There she goes again, racing through my brain....
Released on 1 October 1990
Running time 35.09
Liverpool band The La's were a bit of an oddity - a band who only ever produced one album. Songwriter/eventual band leader Lee Mavers (not the original band leader though, as most people think, that was one Mike Badger) left the group, disillusioned with the sound of the album. Mavers seemed to have been a bit of a Kevin Rowland-like perfectionist, constricted by the never-to-be-satisfied demands of his own frustrating vision. So, off he went, and that was that. They have reunited every now and again and, around 2006, there were rumours of a second album, but nothing was ever forthcoming.
Although The La's were part of the Brit Pop sub-genre, almost by default, because of their "indie" background, this is not like a lot of the other stuff from the same genre. It is very sixties beat boom pop influenced (The Rolling Stones, Beatles, Kinks, Them, The Hollies, Herman's Hermits) and perhaps more melodic than some. Would you believe it took the group four years to record the album, all thirty-five minutes of it! Good grief. For that amount of time you would expect it to be "Sgt. Pepper", but it isn't. It is ok, but, to be honest, for me it is nothing special. It has developed an air of mystique over the years which has elevated its critical kudos.
1. Son Of A Gun
2. I Can't Sleep
3. Timeless Melody
4. Liberty Ship
5. There She Goes
8. Way Out
10. Freedom Song
12. Looking Glass
"Son Of A Gun" is a short and very sixties-sounding acoustic-driven catchy number with a few hints of Byrds-style Americana too. "I Can't Sleep" has some Who-influenced riffs (think "I Can't Explain"). There is something a bit Stonesy about it too and a new wave vibes as well. "Timeless Melody" is a sort of Beatles meets The Hollies in the mid sixties poppy number. The vocals are very Beatles 1963-64 influenced. The song is updated by some convincing contemporary rock guitar. "Liberty Ship" is a wistful, gently lively acoustic piece of pop.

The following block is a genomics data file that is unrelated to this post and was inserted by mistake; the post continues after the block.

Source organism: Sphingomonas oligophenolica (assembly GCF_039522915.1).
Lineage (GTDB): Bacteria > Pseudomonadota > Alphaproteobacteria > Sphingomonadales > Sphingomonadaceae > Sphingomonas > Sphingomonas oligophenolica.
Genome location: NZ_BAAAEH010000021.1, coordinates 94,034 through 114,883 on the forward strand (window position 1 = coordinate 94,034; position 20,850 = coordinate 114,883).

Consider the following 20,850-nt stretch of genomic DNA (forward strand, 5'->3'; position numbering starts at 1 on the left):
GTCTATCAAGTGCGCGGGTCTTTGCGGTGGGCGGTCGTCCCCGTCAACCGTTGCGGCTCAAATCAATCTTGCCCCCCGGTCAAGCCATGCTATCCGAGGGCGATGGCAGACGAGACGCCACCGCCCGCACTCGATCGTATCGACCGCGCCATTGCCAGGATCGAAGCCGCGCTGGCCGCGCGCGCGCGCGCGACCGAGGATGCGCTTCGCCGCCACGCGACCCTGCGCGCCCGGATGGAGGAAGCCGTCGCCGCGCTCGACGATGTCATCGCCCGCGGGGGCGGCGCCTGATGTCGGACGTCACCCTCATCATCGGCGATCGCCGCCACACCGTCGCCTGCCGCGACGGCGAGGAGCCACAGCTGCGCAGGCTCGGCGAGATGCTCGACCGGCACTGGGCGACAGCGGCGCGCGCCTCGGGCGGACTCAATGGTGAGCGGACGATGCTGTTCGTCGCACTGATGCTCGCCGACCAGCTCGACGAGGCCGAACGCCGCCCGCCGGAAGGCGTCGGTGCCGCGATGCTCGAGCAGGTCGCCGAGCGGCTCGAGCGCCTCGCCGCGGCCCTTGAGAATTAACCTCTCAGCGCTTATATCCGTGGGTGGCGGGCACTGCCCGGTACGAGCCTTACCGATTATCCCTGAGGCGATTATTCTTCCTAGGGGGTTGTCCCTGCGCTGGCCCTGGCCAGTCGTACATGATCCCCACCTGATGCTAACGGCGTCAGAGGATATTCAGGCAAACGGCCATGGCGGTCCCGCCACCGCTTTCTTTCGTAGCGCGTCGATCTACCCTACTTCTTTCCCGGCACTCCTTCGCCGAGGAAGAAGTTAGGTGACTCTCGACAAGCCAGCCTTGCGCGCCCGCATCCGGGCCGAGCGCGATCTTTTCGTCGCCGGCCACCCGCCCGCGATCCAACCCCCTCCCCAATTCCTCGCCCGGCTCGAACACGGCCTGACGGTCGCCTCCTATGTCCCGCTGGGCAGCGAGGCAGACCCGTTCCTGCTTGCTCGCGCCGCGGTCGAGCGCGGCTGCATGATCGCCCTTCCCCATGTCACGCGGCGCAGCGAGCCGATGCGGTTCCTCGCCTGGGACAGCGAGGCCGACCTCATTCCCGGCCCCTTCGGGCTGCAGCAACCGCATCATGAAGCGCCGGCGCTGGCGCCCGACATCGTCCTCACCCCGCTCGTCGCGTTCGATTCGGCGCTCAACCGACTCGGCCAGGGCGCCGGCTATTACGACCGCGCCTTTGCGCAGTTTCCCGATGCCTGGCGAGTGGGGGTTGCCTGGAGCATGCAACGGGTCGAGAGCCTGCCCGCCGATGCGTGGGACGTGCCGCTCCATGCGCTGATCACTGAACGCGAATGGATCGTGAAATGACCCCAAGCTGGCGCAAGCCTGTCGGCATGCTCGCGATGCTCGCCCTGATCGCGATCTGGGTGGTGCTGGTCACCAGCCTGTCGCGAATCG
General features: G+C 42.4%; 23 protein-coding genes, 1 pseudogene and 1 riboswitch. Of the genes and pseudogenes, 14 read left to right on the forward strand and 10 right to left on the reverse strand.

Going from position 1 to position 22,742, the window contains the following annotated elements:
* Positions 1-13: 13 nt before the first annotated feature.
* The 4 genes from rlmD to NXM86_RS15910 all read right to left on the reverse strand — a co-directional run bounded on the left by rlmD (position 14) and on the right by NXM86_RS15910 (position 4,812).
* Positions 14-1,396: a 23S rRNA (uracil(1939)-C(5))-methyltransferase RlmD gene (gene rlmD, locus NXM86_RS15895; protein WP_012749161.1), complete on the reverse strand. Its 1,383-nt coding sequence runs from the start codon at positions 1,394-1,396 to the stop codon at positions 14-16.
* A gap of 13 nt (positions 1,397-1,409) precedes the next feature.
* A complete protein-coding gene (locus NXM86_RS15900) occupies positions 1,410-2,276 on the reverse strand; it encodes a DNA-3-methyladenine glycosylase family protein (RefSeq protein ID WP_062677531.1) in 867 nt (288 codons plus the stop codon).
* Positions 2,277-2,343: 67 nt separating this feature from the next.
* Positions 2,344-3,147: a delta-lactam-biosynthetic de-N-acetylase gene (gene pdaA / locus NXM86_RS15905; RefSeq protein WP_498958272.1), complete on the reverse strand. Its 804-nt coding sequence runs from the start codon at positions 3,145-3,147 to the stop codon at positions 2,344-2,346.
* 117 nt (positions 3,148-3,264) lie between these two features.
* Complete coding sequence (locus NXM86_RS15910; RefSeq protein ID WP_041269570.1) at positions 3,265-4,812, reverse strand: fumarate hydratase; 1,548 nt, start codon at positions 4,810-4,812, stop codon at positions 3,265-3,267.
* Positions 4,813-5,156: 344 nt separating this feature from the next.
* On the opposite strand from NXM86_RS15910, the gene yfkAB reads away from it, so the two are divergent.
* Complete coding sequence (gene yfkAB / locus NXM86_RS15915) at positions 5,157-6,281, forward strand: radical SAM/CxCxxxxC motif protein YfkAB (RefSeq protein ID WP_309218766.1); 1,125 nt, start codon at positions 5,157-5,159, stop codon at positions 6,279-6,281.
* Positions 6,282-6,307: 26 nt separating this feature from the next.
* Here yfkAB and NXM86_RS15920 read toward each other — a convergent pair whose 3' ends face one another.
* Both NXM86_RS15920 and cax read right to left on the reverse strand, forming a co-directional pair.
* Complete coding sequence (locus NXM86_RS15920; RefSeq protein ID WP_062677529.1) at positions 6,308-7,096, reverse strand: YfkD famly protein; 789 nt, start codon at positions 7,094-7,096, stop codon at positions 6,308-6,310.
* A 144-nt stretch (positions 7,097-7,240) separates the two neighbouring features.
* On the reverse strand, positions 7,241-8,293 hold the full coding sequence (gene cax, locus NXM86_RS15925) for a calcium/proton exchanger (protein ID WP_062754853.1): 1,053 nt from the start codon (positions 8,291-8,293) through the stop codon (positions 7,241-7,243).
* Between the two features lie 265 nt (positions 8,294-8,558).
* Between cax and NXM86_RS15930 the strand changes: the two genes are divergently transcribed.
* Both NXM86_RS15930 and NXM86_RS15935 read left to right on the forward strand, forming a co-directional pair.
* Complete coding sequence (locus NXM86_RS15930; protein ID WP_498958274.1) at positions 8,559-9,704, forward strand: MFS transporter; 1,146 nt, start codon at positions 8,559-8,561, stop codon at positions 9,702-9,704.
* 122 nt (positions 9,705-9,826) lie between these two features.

Then we get the big one - "There She Goes" - nothing on the album remotely comes close to the sheer, delightful, uplifting pop glory of this great song. From its melodic, jangly guitar riff to its harmonious vocals it is a pleasure from beginning to end. Its beauty makes you forget the fact that it actually contains very few lyrics. They are repeated a lot, but it doesn't matter. It is simply a great pop song.
"Doledrum" sounds like something from the early Rolling Stones albums, with Mavers sounding like a young Jagger too. "Feelin'" has a very Beatles-esque guitar and a lively, upbeat melody. "Way Out" is a bit of psychedelic pop-influenced track. Very 1967. "I.O.U." reminds me of something Herman's Hermits may have done. At sub-two minutes it is over before you realise it. "Freedom Song" is a slow, Kinks-style song, with suitably wry, serious-sounding lyrics. It is actually quite a beguiling, interesting track. "Failure" also revisits The Stones circa 1964-65 and maybe a bit of Them too. Bizarrely, the final track, "Looking Glass" is seven minutes of psychedelic guitar dreaminess. It is actually pretty good, but it totally at odds with the short, sharp breeziness of the rest of the material.
Every time I listen to the album I want a flash of light to hit me and make me realise that it is indeed a work of genius. Unfortunately it never happens. For me it is always a victim of its own hype. I keep giving it a chance though...